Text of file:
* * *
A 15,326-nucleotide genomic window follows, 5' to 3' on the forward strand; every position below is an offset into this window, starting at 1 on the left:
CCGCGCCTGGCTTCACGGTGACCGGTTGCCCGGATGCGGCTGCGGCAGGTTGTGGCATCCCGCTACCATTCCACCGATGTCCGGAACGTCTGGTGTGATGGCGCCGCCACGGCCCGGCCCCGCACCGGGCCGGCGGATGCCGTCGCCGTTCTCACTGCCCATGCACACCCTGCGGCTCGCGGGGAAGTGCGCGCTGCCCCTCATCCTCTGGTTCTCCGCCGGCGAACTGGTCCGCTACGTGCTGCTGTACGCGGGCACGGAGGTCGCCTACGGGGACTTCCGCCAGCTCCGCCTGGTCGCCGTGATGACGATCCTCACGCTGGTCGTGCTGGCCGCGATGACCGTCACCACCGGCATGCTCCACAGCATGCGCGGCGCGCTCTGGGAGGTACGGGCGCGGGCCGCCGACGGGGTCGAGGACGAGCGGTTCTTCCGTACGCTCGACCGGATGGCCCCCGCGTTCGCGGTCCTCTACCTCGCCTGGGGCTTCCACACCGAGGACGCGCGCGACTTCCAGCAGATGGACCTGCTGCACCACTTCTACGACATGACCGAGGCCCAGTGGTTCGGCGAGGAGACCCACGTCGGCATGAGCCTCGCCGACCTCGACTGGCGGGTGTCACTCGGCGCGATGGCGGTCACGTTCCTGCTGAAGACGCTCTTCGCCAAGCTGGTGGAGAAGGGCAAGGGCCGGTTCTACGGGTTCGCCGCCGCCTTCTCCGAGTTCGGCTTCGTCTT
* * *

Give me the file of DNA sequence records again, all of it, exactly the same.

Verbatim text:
A 15,326-nucleotide genomic window follows, 5' to 3' on the forward strand; every position below is an offset into this window, starting at 1 on the left:
CCGCGCCTGGCTTCACGGTGACCGGTTGCCCGGATGCGGCTGCGGCAGGTTGTGGCATCCCGCTACCATTCCACCGATGTCCGGAACGTCTGGTGTGATGGCGCCGCCACGGCCCGGCCCCGCACCGGGCCGGCGGATGCCGTCGCCGTTCTCACTGCCCATGCACACCCTGCGGCTCGCGGGGAAGTGCGCGCTGCCCCTCATCCTCTGGTTCTCCGCCGGCGAACTGGTCCGCTACGTGCTGCTGTACGCGGGCACGGAGGTCGCCTACGGGGACTTCCGCCAGCTCCGCCTGGTCGCCGTGATGACGATCCTCACGCTGGTCGTGCTGGCCGCGATGACCGTCACCACCGGCATGCTCCACAGCATGCGCGGCGCGCTCTGGGAGGTACGGGCGCGGGCCGCCGACGGGGTCGAGGACGAGCGGTTCTTCCGTACGCTCGACCGGATGGCCCCCGCGTTCGCGGTCCTCTACCTCGCCTGGGGCTTCCACACCGAGGACGCGCGCGACTTCCAGCAGATGGACCTGCTGCACCACTTCTACGACATGACCGAGGCCCAGTGGTTCGGCGAGGAGACCCACGTCGGCATGAGCCTCGCCGACCTCGACTGGCGGGTGTCACTCGGCGCGATGGCGGTCACGTTCCTGCTGAAGACGCTCTTCGCCAAGCTGGTGGAGAAGGGCAAGGGCCGGTTCTACGGGTTCGCCGCCGCCTTCTCCGAGTTCGGCTTCGTCTT